Wednesday, July 25, 2018

Something New: Values

In the second installment of the Mount Sterling series, the titular college finds itself in need of a new president after the current one passed away unexpectedly.  The president, Dr. Overdorf, is bound and determined to take the once-Christian college and squelch the religious undertone in the name of tolerance. 

While this may be an overstated thing -- this usually happens over a large span of time, and it happened with my own university -- it's a problem that colleges are facing today.  Folks, even entire groups, are being silenced in favor of so-called inclusion and tolerance.  News flash, if you're excluding someone or trying to push them away, you're literally being the opposite of inclusive!

Anyway, Joanna and Alison, as well as a couple of new characters I'm introducing, find themselves at odds with the new president.  They're torn between keeping their heads down and their noses clean or standing up for the Constitutional rights of some groups on campus who are being forced out, including Joanna and Alison's own group and a student's Bible study.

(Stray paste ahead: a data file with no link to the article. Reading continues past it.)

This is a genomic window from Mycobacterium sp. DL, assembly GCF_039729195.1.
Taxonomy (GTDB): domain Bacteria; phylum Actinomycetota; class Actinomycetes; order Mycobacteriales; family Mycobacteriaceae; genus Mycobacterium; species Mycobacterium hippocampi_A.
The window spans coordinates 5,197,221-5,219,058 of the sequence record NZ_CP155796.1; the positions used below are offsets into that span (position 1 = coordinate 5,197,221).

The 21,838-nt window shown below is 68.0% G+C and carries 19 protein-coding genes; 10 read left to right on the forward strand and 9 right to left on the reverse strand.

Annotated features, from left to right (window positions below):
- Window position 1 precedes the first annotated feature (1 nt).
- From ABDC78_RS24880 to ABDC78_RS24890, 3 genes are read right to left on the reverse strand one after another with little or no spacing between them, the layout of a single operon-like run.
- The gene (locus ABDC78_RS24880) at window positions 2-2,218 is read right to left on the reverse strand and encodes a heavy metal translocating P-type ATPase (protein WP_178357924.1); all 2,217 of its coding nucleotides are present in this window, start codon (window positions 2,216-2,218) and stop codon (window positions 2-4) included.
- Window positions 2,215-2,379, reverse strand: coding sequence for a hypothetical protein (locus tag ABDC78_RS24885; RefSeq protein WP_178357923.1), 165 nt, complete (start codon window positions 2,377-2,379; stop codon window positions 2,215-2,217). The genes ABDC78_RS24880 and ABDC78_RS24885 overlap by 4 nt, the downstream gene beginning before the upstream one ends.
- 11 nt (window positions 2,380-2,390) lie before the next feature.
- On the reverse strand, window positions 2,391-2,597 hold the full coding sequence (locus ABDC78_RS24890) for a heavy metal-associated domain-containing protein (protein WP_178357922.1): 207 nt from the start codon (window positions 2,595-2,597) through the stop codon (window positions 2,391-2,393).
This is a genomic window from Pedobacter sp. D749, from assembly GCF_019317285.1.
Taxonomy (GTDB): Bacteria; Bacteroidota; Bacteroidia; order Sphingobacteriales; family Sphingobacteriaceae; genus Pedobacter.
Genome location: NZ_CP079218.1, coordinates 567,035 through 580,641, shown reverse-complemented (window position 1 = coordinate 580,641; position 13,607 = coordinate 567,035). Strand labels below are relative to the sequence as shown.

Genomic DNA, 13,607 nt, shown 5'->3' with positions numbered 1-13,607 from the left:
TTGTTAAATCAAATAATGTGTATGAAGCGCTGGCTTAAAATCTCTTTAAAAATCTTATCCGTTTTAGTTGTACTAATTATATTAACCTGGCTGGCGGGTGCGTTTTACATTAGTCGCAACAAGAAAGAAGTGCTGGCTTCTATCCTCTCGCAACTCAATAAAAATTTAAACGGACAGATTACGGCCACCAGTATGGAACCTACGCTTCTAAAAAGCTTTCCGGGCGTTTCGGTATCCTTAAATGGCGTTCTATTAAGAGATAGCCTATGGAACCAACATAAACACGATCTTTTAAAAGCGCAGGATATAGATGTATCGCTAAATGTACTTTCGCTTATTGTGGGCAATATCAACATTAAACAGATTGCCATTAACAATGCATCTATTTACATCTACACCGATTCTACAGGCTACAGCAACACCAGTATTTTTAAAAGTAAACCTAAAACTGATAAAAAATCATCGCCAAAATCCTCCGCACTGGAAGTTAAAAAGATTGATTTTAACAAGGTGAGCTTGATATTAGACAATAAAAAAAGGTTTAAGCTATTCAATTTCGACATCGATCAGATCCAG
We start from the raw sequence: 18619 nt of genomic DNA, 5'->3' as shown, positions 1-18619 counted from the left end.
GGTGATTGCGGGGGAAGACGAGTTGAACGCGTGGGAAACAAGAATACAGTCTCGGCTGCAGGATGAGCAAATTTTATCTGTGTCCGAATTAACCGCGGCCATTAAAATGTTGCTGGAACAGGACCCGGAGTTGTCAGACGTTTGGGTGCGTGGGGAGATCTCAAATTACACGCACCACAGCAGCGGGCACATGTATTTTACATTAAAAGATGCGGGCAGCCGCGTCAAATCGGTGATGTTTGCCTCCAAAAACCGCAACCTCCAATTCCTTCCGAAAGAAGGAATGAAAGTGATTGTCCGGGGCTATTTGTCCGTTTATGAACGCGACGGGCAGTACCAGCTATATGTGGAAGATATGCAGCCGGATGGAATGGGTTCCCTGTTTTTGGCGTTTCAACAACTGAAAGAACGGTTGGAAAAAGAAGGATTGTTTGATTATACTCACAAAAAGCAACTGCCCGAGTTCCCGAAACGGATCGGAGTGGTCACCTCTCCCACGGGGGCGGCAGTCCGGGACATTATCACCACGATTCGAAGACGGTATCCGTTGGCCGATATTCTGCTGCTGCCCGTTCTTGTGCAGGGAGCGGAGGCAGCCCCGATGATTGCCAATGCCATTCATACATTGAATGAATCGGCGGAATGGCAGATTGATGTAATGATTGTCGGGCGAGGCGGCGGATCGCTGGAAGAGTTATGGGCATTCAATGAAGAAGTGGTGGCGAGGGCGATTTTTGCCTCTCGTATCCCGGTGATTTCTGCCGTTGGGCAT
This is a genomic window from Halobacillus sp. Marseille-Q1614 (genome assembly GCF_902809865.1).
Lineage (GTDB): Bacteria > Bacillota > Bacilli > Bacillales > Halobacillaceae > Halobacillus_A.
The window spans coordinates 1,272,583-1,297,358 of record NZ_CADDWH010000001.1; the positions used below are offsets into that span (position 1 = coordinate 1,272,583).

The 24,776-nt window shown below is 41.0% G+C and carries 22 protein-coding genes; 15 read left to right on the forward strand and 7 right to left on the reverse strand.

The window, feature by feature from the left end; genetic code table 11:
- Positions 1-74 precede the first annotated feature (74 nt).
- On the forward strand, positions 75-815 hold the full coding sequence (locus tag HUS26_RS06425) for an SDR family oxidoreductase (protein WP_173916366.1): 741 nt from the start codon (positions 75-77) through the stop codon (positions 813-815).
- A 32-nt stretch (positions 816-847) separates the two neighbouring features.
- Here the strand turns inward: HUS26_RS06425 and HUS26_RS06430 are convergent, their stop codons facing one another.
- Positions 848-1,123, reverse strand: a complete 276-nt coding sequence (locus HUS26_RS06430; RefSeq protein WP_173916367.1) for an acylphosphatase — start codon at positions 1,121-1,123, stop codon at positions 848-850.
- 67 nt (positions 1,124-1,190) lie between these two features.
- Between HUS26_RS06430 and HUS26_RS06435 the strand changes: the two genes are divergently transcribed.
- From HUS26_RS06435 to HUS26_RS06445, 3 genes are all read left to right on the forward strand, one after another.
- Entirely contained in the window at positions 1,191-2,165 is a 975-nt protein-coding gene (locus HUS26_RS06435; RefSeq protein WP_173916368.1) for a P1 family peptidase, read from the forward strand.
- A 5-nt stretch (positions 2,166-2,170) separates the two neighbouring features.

When is the right time to stand up and say, "I'm doing no harm and I'm going to keep doing what I'm doing," and when is the right time to compromise?  Especially in today's political and religious climate, I believe that this is a big problem that our young adults and youth are experiencing and need guidance on, which is why I'm writing it.  I think it's important to inspire folks to educate themselves on the topics they're passionate about, as well as learning to be courageous in today's climate of safe zones and folks getting fired for things they say on Twitter. 

I write editorials for my college's newspaper.  You can guess that I don't write about popular opinions, but I did have to learn when to keep my mouth shut and when to defend myself, especially when one article in particular blew up.  About the politics of a Disney movie, no less!  Choosing which comments to ignore (ones including threats of physical harm) and which to challenge (someone trying to get me in trouble, erroneously suggesting I--an English major--had plagiarized) was difficult.

 Joanna and Alison are going to face the same sort of problem, and -- you guessed it -- Joanna's a bit of a firecracker.  She's not much of one to stand down when she knows she's right. 

But will it cost her a job?  We'll also explore a lot of consequences, because even the right choices can have them. 


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